The union representing thousands of film and television actors officially ratified itswith Hollywood studios Tuesday night in the wake of a nearly four-month strike that brought the industry to its knees. However, less than 40% of members participated in the vote, SAG-AFTRA disclosed.
Beginning in July, the massive entertainment union went on strike for 118 days after its previous agreement with the Alliance of Motion Picture and Television Producers expired. A tentative deallast month.
Of the 38.15% of members that participated in the vote, 78.33% voted in favor of ratifying the contract, while 21.67% voted against it, SAG-AFTRA said.
"By ratifying this contract, members have made it clear that they're eager to use their unity to lay the groundwork for a better industry, improving the lives of those working in their profession," Chief Negotiator Duncan Crabtree-Ireland said in a statement.
The AMPTP congratulated the approval shortly after the vote.
"The AMPTP member companies congratulate SAG-AFTRA on the ratification of its new contract, which represents historic gains and protections for performers. With this vote, the industry and the jobs it supports will be able to return in full force," the union stated.
SAG-AFTRA said the new deal includes more than $1 billion in new compensation and benefit plan funding as well as an overhaul of the residuals formulas, especially for streaming performers — major sticking points that led to the strike. The new model grants a bonus in addition to the existing residual structures as well as more pay for principal and background actors.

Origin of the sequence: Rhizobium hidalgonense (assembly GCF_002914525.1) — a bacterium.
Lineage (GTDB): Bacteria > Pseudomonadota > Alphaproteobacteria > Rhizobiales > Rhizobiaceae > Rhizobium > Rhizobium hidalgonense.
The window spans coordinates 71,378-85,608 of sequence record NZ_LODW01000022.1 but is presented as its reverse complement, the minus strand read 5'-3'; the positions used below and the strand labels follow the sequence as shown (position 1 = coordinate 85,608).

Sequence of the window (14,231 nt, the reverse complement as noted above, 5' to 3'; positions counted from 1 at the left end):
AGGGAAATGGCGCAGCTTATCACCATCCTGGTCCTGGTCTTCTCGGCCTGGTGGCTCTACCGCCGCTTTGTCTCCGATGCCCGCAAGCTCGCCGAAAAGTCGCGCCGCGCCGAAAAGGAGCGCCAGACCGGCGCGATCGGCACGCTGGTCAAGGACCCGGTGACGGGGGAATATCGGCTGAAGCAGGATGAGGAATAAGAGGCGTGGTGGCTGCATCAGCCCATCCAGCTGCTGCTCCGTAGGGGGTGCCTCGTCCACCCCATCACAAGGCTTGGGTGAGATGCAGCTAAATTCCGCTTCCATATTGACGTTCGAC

Notably, the contract includes a new tenet surrounding artificial intelligence. The deal established informed consent and compensation guidelines for studios using the controversial new technology.
"I'm proud of our SAG-AFTRA membership," President Fran Drescher said. "They struck for 118 days to grant the TV/Theatrical Negotiating Committee the necessary leverage to secure over $1 billion in gains, along with the union's first-ever protections around AI technology. Now they've locked in the gains by ratifying the contract."
Hollywood writers, following their own four-and-a-half-month strike,with the AMPTP in September. It marked the first time the two unions, the Writers Guild of America and the Screen Actors Guild, have been on strike simultaneously since 1960.
Paramount Global, which owns CBS News, is part of the Alliance of Motion Picture and Television Producers. Additionally, many CBS News anchors and reporters are SAG-AFTRA members. However, they operate under a different contract and were not part of the pending negotiations.
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